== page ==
Filed under: Bright start for CONCACAF, Uncategorized | Tags: Belo Horizonte, Brazil, Cameroon, Colombia, CONCACAF, Costa Rica, Croatia, Diego Forlan, FIFA, Fortaleza, France, Ghana, Greece, Group "A", Group "C", Group "D", Honduras, Japan, Joel Campbell, Luis Suarez, Marcos Urena, Mark Geiger, Mexico, New Jersey, Oscar Duarte, Sean Hurd, South Africa '10, Ticos, U.S., Uruguay, Wilmar Roldan, World Cup, Yuichi Nishimura
Costa Rica pulled off the first major upset of the World Cup, surprising Uruguay, 3-1, in Fortaleza in a Group “D” game.
Joel Campbell, Oscar Duarte and substitute Marcos Urena all scored in the second half to shock the Uruguayans, who reached the semifinals four years ago. Two of Uruguay’s heroes at South Africa ’10 were non-factors; Diego Forlan, still recovering from the flu, was substituted in the 60th minute, and Luis Suarez, 23 days removed from knee surgery, did not play. [June 14]
Comment I: The Ticos’ victory came 24 hours after Mexico defeated Cameroon, 1-0, to join Brazil–a 3-1 winner over Croatia in the tournament opener June 12–atop Group “A”.
The U.S. opens play Monday against Ghana and Honduras will face France on Sunday. But at the moment, it’s a bright start for CONCACAF. The Confederacion Norte-Centroamericana y del Caribe de Futbol has never had much respect from the rest of the world, which can point to the region’s thin World Cup record: the USA’s semifinal adventure at the very first cup in 1930, then three quarterfinal appearances by Mexico and one by the Americans since. At South Africa, Mexico, Honduras and the U.S. combined to win two games, lose five and tie four, with the Mexicans and Americans tumbling in the round of 16.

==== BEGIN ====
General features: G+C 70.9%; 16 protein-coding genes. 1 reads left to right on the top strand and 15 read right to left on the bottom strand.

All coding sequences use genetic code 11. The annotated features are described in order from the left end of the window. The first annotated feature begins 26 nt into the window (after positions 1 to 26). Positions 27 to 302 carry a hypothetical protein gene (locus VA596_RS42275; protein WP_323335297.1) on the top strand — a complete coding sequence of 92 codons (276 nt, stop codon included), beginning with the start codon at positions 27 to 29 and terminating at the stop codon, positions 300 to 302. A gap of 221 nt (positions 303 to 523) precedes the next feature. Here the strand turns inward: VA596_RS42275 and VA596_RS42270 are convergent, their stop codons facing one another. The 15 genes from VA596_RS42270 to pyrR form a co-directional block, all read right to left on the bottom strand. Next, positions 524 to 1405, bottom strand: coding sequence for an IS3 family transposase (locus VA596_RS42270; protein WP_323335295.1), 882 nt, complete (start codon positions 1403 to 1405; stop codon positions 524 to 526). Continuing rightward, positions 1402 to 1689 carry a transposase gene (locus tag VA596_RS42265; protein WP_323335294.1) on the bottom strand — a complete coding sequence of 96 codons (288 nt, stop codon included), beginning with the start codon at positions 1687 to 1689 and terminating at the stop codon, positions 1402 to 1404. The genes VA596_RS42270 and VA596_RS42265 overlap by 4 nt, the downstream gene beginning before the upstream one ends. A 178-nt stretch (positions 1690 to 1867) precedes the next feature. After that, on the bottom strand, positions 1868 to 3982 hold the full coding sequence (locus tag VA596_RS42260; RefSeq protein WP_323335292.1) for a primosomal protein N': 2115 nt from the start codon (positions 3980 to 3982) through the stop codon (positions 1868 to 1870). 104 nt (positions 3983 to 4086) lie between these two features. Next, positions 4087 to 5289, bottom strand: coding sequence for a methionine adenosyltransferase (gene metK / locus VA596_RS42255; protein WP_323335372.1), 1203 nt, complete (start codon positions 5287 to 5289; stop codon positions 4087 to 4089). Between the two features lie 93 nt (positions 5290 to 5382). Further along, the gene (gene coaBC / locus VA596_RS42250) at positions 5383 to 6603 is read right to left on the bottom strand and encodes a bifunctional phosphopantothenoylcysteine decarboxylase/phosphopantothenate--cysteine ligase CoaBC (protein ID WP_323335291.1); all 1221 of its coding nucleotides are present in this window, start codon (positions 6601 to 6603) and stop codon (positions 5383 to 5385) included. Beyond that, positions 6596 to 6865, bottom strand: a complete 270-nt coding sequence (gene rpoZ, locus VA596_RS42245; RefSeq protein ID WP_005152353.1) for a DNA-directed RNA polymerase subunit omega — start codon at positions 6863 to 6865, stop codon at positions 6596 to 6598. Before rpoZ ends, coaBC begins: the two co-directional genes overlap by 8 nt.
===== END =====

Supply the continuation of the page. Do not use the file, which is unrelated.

The victories by Costa Rica and Mexico may not mean much at a time when the combined FIFA rankings of CONCACAF’s four current World Cup finalists is a ponderous 94, but it’s temporary progress for a region still in search of a World Cup group seeding that doesn’t come by way of being a host (Mexico ’70 and ’86, USA ’94).
Comment II: Earlier in the day, Colombia, a dark horse favorite, pounded Greece, 3-0, in Belo Horizonte. The Group “C” game was played at breakneck speed, but it ended without incident.
That bodes well for the referee, Mark Geiger of New Jersey, who was assisted by linesman and fellow countryman Sean Hurd. With a dreadful penalty-kick call by Yuichi Nishimura of Japan in the Brazil-Croatia match and two Mexican goals erroneously called offside by Wilmar Roldan of Colombia the next day, another solid performance by Geiger could get him into the middle for the knockout rounds–a first for an American referee.
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